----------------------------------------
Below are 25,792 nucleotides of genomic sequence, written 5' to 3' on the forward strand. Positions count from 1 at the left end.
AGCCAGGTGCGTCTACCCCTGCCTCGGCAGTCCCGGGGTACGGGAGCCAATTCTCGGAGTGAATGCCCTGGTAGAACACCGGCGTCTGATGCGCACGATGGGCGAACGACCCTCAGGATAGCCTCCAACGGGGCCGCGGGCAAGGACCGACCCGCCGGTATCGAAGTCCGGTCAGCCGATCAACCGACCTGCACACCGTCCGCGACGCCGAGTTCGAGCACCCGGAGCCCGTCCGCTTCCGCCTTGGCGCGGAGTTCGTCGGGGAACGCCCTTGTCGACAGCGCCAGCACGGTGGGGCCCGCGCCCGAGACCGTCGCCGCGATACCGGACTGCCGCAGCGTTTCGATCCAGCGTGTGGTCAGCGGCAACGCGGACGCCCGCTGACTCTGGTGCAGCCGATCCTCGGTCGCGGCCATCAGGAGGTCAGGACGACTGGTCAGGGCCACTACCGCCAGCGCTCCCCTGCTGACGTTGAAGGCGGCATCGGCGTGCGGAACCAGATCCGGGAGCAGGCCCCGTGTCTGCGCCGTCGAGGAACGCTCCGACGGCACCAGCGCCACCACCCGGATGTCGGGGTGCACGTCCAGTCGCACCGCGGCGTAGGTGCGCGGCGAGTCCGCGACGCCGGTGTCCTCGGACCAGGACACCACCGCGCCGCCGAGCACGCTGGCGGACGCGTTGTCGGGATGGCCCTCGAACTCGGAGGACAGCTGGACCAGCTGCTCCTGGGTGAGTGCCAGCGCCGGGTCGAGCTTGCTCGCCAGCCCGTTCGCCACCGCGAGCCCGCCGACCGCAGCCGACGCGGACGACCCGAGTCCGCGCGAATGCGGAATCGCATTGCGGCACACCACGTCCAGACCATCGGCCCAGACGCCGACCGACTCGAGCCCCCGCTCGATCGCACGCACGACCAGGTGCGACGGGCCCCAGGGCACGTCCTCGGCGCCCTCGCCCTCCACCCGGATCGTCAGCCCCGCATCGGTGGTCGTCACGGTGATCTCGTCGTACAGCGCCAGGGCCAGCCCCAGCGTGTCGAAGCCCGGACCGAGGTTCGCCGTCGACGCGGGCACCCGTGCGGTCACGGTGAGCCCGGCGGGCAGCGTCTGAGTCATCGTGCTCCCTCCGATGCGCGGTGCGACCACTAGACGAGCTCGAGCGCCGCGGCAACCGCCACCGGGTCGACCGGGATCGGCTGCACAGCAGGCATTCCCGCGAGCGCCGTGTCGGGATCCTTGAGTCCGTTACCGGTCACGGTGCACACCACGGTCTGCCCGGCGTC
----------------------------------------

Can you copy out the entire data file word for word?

Below are 25,792 nucleotides of genomic sequence, written 5' to 3' on the forward strand. Positions count from 1 at the left end.
AGCCAGGTGCGTCTACCCCTGCCTCGGCAGTCCCGGGGTACGGGAGCCAATTCTCGGAGTGAATGCCCTGGTAGAACACCGGCGTCTGATGCGCACGATGGGCGAACGACCCTCAGGATAGCCTCCAACGGGGCCGCGGGCAAGGACCGACCCGCCGGTATCGAAGTCCGGTCAGCCGATCAACCGACCTGCACACCGTCCGCGACGCCGAGTTCGAGCACCCGGAGCCCGTCCGCTTCCGCCTTGGCGCGGAGTTCGTCGGGGAACGCCCTTGTCGACAGCGCCAGCACGGTGGGGCCCGCGCCCGAGACCGTCGCCGCGATACCGGACTGCCGCAGCGTTTCGATCCAGCGTGTGGTCAGCGGCAACGCGGACGCCCGCTGACTCTGGTGCAGCCGATCCTCGGTCGCGGCCATCAGGAGGTCAGGACGACTGGTCAGGGCCACTACCGCCAGCGCTCCCCTGCTGACGTTGAAGGCGGCATCGGCGTGCGGAACCAGATCCGGGAGCAGGCCCCGTGTCTGCGCCGTCGAGGAACGCTCCGACGGCACCAGCGCCACCACCCGGATGTCGGGGTGCACGTCCAGTCGCACCGCGGCGTAGGTGCGCGGCGAGTCCGCGACGCCGGTGTCCTCGGACCAGGACACCACCGCGCCGCCGAGCACGCTGGCGGACGCGTTGTCGGGATGGCCCTCGAACTCGGAGGACAGCTGGACCAGCTGCTCCTGGGTGAGTGCCAGCGCCGGGTCGAGCTTGCTCGCCAGCCCGTTCGCCACCGCGAGCCCGCCGACCGCAGCCGACGCGGACGACCCGAGTCCGCGCGAATGCGGAATCGCATTGCGGCACACCACGTCCAGACCATCGGCCCAGACGCCGACCGACTCGAGCCCCCGCTCGATCGCACGCACGACCAGGTGCGACGGGCCCCAGGGCACGTCCTCGGCGCCCTCGCCCTCCACCCGGATCGTCAGCCCCGCATCGGTGGTCGTCACGGTGATCTCGTCGTACAGCGCCAGGGCCAGCCCCAGCGTGTCGAAGCCCGGACCGAGGTTCGCCGTCGACGCGGGCACCCGTGCGGTCACGGTGAGCCCGGCGGGCAGCGTCTGAGTCATCGTGCTCCCTCCGATGCGCGGTGCGACCACTAGACGAGCTCGAGCGCCGCGGCAACCGCCACCGGGTCGACCGGGATCGGCTGCACAGCAGGCATTCCCGCGAGCGCCGTGTCGGGATCCTTGAGTCCGTTACCGGTCACGGTGCACACCACGGTCTGCCCGGCGTC